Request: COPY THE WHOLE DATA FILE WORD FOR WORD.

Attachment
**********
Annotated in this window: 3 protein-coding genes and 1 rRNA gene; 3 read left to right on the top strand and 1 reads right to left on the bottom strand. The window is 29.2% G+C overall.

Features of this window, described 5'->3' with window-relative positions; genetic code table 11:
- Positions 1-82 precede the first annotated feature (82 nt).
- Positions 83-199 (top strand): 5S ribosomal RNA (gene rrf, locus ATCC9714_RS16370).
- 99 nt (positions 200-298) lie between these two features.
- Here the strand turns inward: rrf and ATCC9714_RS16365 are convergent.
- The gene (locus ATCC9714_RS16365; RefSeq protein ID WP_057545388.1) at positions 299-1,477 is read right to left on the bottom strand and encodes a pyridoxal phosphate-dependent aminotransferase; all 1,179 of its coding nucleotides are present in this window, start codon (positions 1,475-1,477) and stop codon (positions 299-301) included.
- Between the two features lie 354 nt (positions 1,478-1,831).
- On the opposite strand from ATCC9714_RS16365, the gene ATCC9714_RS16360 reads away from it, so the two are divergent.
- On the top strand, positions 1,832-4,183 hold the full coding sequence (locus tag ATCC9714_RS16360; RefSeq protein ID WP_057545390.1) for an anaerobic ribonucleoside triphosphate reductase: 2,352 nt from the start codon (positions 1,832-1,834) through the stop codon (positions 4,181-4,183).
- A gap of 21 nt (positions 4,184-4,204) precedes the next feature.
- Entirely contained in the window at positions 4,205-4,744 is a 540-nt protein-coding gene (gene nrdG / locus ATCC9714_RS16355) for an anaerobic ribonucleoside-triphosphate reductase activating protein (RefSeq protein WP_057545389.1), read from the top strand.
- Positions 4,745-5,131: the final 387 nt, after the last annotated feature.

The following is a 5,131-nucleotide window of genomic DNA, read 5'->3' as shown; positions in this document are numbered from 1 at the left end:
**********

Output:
Annotated in this window: 3 protein-coding genes and 1 rRNA gene; 3 read left to right on the top strand and 1 reads right to left on the bottom strand. The window is 29.2% G+C overall.

Features of this window, described 5'->3' with window-relative positions; genetic code table 11:
- Positions 1-82 precede the first annotated feature (82 nt).
- Positions 83-199 (top strand): 5S ribosomal RNA (gene rrf, locus ATCC9714_RS16370).
- 99 nt (positions 200-298) lie between these two features.
- Here the strand turns inward: rrf and ATCC9714_RS16365 are convergent.
- The gene (locus ATCC9714_RS16365; RefSeq protein ID WP_057545388.1) at positions 299-1,477 is read right to left on the bottom strand and encodes a pyridoxal phosphate-dependent aminotransferase; all 1,179 of its coding nucleotides are present in this window, start codon (positions 1,475-1,477) and stop codon (positions 299-301) included.
- Between the two features lie 354 nt (positions 1,478-1,831).
- On the opposite strand from ATCC9714_RS16365, the gene ATCC9714_RS16360 reads away from it, so the two are divergent.
- On the top strand, positions 1,832-4,183 hold the full coding sequence (locus tag ATCC9714_RS16360; RefSeq protein ID WP_057545390.1) for an anaerobic ribonucleoside triphosphate reductase: 2,352 nt from the start codon (positions 1,832-1,834) through the stop codon (positions 4,181-4,183).
- A gap of 21 nt (positions 4,184-4,204) precedes the next feature.
- Entirely contained in the window at positions 4,205-4,744 is a 540-nt protein-coding gene (gene nrdG / locus ATCC9714_RS16355) for an anaerobic ribonucleoside-triphosphate reductase activating protein (RefSeq protein WP_057545389.1), read from the top strand.
- Positions 4,745-5,131: the final 387 nt, after the last annotated feature.

The following is a 5,131-nucleotide window of genomic DNA, read 5'->3' as shown; positions in this document are numbered from 1 at the left end: